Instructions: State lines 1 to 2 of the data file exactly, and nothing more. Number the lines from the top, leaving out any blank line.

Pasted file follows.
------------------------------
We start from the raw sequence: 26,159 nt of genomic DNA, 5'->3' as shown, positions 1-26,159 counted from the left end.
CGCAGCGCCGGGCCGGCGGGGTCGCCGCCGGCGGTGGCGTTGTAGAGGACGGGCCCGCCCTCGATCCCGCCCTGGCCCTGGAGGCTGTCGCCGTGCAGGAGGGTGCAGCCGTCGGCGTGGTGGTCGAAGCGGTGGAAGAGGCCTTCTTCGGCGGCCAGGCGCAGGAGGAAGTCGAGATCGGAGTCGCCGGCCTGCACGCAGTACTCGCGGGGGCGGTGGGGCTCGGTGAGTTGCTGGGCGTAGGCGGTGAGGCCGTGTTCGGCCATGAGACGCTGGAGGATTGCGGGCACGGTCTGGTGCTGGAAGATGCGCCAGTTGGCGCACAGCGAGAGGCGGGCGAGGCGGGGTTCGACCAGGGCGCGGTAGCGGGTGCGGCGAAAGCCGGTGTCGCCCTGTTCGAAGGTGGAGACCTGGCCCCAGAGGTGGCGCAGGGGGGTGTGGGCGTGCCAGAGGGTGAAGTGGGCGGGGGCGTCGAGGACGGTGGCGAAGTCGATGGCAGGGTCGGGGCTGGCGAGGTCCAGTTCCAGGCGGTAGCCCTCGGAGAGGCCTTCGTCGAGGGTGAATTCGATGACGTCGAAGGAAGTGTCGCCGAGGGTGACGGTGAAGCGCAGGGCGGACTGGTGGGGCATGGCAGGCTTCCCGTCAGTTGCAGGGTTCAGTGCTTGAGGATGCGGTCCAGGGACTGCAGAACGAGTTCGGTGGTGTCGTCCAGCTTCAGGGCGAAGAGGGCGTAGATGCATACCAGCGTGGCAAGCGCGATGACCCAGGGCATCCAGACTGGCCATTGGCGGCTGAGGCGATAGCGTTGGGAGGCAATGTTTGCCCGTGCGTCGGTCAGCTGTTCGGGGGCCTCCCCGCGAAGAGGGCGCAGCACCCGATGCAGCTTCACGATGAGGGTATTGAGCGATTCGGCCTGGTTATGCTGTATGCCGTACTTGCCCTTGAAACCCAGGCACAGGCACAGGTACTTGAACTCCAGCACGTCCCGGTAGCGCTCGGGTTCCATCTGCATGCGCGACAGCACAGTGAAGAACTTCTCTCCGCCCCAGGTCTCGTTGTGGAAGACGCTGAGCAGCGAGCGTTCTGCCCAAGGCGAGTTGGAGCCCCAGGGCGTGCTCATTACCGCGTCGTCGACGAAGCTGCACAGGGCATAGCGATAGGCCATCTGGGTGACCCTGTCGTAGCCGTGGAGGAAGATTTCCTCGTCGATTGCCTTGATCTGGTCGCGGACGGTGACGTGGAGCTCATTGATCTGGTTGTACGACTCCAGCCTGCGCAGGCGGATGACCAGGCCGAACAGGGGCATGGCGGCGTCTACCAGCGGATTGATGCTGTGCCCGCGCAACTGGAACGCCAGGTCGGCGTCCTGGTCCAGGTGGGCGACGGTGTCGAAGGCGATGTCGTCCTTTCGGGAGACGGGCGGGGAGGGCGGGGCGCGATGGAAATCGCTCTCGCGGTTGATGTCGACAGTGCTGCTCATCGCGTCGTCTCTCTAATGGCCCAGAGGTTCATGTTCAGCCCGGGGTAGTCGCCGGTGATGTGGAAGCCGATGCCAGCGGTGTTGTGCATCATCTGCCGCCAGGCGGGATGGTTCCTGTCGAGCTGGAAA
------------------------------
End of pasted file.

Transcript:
We start from the raw sequence: 26,159 nt of genomic DNA, 5'->3' as shown, positions 1-26,159 counted from the left end.
CGCAGCGCCGGGCCGGCGGGGTCGCCGCCGGCGGTGGCGTTGTAGAGGACGGGCCCGCCCTCGATCCCGCCCTGGCCCTGGAGGCTGTCGCCGTGCAGGAGGGTGCAGCCGTCGGCGTGGTGGTCGAAGCGGTGGAAGAGGCCTTCTTCGGCGGCCAGGCGCAGGAGGAAGTCGAGATCGGAGTCGCCGGCCTGCACGCAGTACTCGCGGGGGCGGTGGGGCTCGGTGAGTTGCTGGGCGTAGGCGGTGAGGCCGTGTTCGGCCATGAGACGCTGGAGGATTGCGGGCACGGTCTGGTGCTGGAAGATGCGCCAGTTGGCGCACAGCGAGAGGCGGGCGAGGCGGGGTTCGACCAGGGCGCGGTAGCGGGTGCGGCGAAAGCCGGTGTCGCCCTGTTCGAAGGTGGAGACCTGGCCCCAGAGGTGGCGCAGGGGGGTGTGGGCGTGCCAGAGGGTGAAGTGGGCGGGGGCGTCGAGGACGGTGGCGAAGTCGATGGCAGGGTCGGGGCTGGCGAGGTCCAGTTCCAGGCGGTAGCCCTCGGAGAGGCCTTCGTCGAGGGTGAATTCGATGACGTCGAAGGAAGTGTCGCCGAGGGTGACGGTGAAGCGCAGGGCGGACTGGTGGGGCATGGCAGGCTTCCCGTCAGTTGCAGGGTTCAGTGCTTGAGGATGCGGTCCAGGGACTGCAGAACGAGTTCGGTGGTGTCGTCCAGCTTCAGGGCGAAGAGGGCGTAGATGCATACCAGCGTGGCAAGCGCGATGACCCAGGGCATCCAGACTGGCCATTGGCGGCTGAGGCGATAGCGTTGGGAGGCAATGTTTGCCCGTGCGTCGGTCAGCTGTTCGGGGGCCTCCCCGCGAAGAGGGCGCAGCACCCGATGCAGCTTCACGATGAGGGTATTGAGCGATTCGGCCTGGTTATGCTGTATGCCGTACTTGCCCTTGAAACCCAGGCACAGGCACAGGTACTTGAACTCCAGCACGTCCCGGTAGCGCTCGGGTTCCATCTGCATGCGCGACAGCACAGTGAAGAACTTCTCTCCGCCCCAGGTCTCGTTGTGGAAGACGCTGAGCAGCGAGCGTTCTGCCCAAGGCGAGTTGGAGCCCCAGGGCGTGCTCATTACCGCGTCGTCGACGAAGCTGCACAGGGCATAGCGATAGGCCATCTGGGTGACCCTGTCGTAGCCGTGGAGGAAGATTTCCTCGTCGATTGCCTTGATCTGGTCGCGGACGGTGACGTGGAGCTCATTGATCTGGTTGTACGACTCCAGCCTGCGCAGGCGGATGACCAGGCCGAACAGGGGCATGGCGGCGTCTACCAGCGGATTGATGCTGTGCCCGCGCAACTGGAACGCCAGGTCGGCGTCCTGGTCCAGGTGGGCGACGGTGTCGAAGGCGATGTCGTCCTTTCGGGAGACGGGCGGGGAGGGCGGGGCGCGATGGAAATCGCTCTCGCGGTTGATGTCGACAGTGCTGCTCATCGCGTCGTCTCTCTAATGGCCCAGAGGTTCATGTTCAGCCCGGGGTAGTCGCCGGTGATGTGGAAGCCGATGCCAGCGGTGTTGTGCATCATCTGCCGCCAGGCGGGATGGTTCCTGTCGAGCTGGAAA